Microsoft word - israel_and_jordan_water_technology_feb_18.doc

Israel and Jordan – a Future of Water Technology Cooperation Israel and Jordan have a common interest in water, facing a permanent shortage of this precious and essential resource. The Arava Institute for Environmental Studies (AIES) along with the Jordan University of Science & Technology (JUST) initiated a Water Seminar for water professionals, to explore the mutual water problems and look for possible solutions, in finding advanced technologies and wider cooperation. The seminar included participants from Israel, Jordan and the Palestinian Authority (PA). It was organized and lead by Dr. Clive Lipchin from the Arava Institute, Dr. Same Talozi, from the Jordan University of Science & Technology and Dr. Avraham Israeli. Jordan is considered to be one of the 10 poorest countries worldwide in water resources, and has a population growth rate of about 2.3% (2006). The available renewable water resources are dropping drastically to an annual per capita share of 160 m3 in recent years, compared to 3600 m3/cap/year in 1946. Jordan’s National Water Master Plan, approved by the Jordanian government in 2004, defines water as a national resource, which should be carefully managed and developed. The Master Plan calls for development of a variety of additional water resources to ensure water security and economic prosperity. Jordan has recognized that one of the most hindering factors for its continued growth is the scarcity of water. In 2006, a total of 1150 mcm of water was supplied in Jordan; 375 mcm short of the total demand in that year. In February 2008, a Royal Water Committee was set-up highlighting the priority Jordan gives to the water sector. Underling the need to study and develop alternative water projects, such as desalination and treatment to enhance water sources, the King urged the committee to benefit from the international experience in this regard. Israel’s plans for water security involve investment in desalination and wastewater treatment technology, increasing the use and treatment of waste water for irrigation and improving the insitutional and economic capacities for water management in the water sector. Successfully implementing these plans also requires developing robust mechanisms for cooperation over water with Israel’s closest neighbors: Jordan and the Palestinian Authority. The thirst for water, which has brought Israel to a leadership position in the adoption of improved technologies, is common to both countries. Israel has identified, at the government level, the great potential of water technologies to increase exports and its GDP. The Israeli Government decided on June 2006 to give high priority to the water related industry and alocated budget for further develop and implement advanced water technologies, with the objective of doubling the revenues from exports by 2010. This program was given the name NewTech (Novel Efficient Water Technologies), emphasizing new technologies in areas, such as desalination, wastewater reuse, water management, irrigation, etc. Israel and Jordan have found much common ground in their cooperation on water issues. The understandings reached during the years are essential and –one can risk to state – almost inevitable. Similarly, both Israel and Jordan, as well as the Palestinian Authority, can greatly benefit from an expanded cooperation on water, by supporting and encouraging water technology and water management cooperation. As opposed to the inevitability of the cooperation on water resource sharing, the importance of cooperation on water technology enterprises is less obvious. Israel is looking to develop new technologies and expand its markets. At the same time as part of its Master Plan, Jordan emphasized Research and Development in water related issues. Using its latent academic talent, Jordan can increasingly absorb the use of new technologies and trigger new innovations. Israel can benefit from an expanded market for its emerging technologies, including great parts of the Arab world. Jordan can leverage an expanded relationship with Israel, by encouraging indigenous solutions, based on the accelerated adoption of new technologies. The ideal way to realize this cooperation is by academic and private sector cooperation. The TRIDE Fund, established in 1996 for Jordan-Israel-US industrial cooperation is focusing efforts in realizing joint water technology projects. As part of this effort, TRIDE helped fund the tri-lateral Water Seminar (additional funding was by the German Development Agency or GTZ). The seminar, brought together for the first time, water professionals from Israel, Jordan and the PA, representing academia, the private sector, government and NGOs. A main goal of the seminar was to provide a framework whereby the different experiences of working in the water sector in the three countries could be shared and discussed. A unique challenge for the water sector in this region is the relativley large socio-economic differences between Israel on the one hand and Jordan and the Palestinian Authority on the other. For example, water losses in Jordan’s water network can sometimes exceed 50% whereas in Israel it is around 12%. Also, the city of Amman receives piped water only once a week making water storage and conservtion an important part of daily life in the city. The participants discussed the development of a framework for integrated water resources management. A highlight of the seminar was a Field Trip where the participants had the opportunity to engage directly with the diverse issues of water management in the region. The Field Trip encompassed the entire Jordan river watershed and included visits to sites and meetings with experts in Israel, the West Bank and in Jordan. This seminar is an important initiative to provide applicable and realistic solutions to the region’s water problems through building trust and understanding between people. It also provides a great opportunity to identify present and future cooperation opportunities in water technologies, with the active involvement of the private sector. Professor Khalil Ereifej (center) and Dr. Samer Talozi (left) from the Jordan University of Science and Technology present an award to Dr. Clive Lipchin (right) from the Arava Institute for Environmental Studies Written by: Dr. Eitan Yudilevich, Executive Director TRIDE Fund in cooperation with: Dr. Clive Lipchin, Dr. Samer Talozi and Dr. Avraham Israeli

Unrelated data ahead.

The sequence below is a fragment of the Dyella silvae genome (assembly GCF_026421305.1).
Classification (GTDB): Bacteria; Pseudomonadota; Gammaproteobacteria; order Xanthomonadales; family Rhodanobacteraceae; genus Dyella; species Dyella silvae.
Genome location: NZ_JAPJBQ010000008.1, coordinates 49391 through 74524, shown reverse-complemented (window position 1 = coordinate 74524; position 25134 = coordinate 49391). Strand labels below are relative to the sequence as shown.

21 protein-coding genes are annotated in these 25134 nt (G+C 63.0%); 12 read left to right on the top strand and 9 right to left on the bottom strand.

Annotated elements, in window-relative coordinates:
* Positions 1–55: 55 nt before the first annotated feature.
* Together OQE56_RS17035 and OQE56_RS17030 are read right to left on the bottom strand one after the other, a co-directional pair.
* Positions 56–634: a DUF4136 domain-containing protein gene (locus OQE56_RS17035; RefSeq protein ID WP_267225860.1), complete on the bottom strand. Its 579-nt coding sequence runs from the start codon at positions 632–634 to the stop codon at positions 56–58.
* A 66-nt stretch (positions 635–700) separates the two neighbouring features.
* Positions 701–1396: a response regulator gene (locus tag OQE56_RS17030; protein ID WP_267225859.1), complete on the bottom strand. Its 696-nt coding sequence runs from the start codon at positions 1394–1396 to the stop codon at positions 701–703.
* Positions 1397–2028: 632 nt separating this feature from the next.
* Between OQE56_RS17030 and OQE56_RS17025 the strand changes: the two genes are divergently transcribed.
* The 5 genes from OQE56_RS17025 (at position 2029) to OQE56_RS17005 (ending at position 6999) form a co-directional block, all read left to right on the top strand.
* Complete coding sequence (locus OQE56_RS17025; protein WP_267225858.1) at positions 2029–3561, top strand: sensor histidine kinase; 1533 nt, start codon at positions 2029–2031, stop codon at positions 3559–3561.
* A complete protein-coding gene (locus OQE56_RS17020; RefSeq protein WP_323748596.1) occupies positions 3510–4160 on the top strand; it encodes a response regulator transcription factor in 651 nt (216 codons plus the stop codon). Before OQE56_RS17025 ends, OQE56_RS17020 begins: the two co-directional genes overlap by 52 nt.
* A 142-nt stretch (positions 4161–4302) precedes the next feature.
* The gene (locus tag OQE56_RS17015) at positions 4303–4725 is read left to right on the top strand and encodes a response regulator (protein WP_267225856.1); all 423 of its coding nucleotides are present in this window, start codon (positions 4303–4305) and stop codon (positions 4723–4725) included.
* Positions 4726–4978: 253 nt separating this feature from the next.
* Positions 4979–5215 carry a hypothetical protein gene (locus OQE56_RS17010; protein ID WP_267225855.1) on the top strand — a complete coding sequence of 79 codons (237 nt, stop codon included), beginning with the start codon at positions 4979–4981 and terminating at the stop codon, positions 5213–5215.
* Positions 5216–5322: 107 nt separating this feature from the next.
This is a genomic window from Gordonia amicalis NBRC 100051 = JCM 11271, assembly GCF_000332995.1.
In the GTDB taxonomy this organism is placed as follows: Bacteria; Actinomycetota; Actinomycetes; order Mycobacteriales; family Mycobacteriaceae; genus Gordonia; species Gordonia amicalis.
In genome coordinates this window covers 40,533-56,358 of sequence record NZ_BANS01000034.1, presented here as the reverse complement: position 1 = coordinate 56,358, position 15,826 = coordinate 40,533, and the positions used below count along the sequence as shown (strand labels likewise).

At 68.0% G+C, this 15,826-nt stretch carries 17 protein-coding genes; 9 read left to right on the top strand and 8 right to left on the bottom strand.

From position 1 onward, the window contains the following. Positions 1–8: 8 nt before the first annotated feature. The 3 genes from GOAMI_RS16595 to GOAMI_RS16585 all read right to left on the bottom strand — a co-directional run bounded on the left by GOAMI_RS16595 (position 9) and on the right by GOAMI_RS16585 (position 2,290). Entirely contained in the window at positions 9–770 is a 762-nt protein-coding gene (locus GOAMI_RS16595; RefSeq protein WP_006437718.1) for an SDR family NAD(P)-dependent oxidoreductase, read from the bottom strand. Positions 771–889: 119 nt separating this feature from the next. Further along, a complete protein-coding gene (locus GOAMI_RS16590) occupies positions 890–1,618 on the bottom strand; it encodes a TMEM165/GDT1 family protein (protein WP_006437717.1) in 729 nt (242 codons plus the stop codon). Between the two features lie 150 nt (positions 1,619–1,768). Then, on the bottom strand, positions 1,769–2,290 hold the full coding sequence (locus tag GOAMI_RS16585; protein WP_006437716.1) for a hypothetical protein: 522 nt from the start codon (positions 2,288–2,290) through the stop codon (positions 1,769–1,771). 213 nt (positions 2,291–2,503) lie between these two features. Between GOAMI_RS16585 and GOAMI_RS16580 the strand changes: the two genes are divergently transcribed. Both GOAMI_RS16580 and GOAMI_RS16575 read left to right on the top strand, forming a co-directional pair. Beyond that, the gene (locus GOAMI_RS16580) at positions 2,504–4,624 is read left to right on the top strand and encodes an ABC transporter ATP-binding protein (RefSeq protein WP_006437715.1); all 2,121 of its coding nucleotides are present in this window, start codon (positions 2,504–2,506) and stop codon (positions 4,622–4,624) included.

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Microsoft word - extended abstract

LA VALUTAZIONE DELLA SENSIBILITÀ DEI BATTERI AGLI ANTIBIOTICI A. Marchese Sezione di Microbiologia del DISC - Università degli Studi di Genova Il trattamento delle più frequenti infezioni comunitarie è generalmente empirico, basato quindi sulla conoscenza dei principali agenti eziologici e sull'epidemiologia locale delle resistenze agli antibiotici. Quest'ultima deriva dai risulta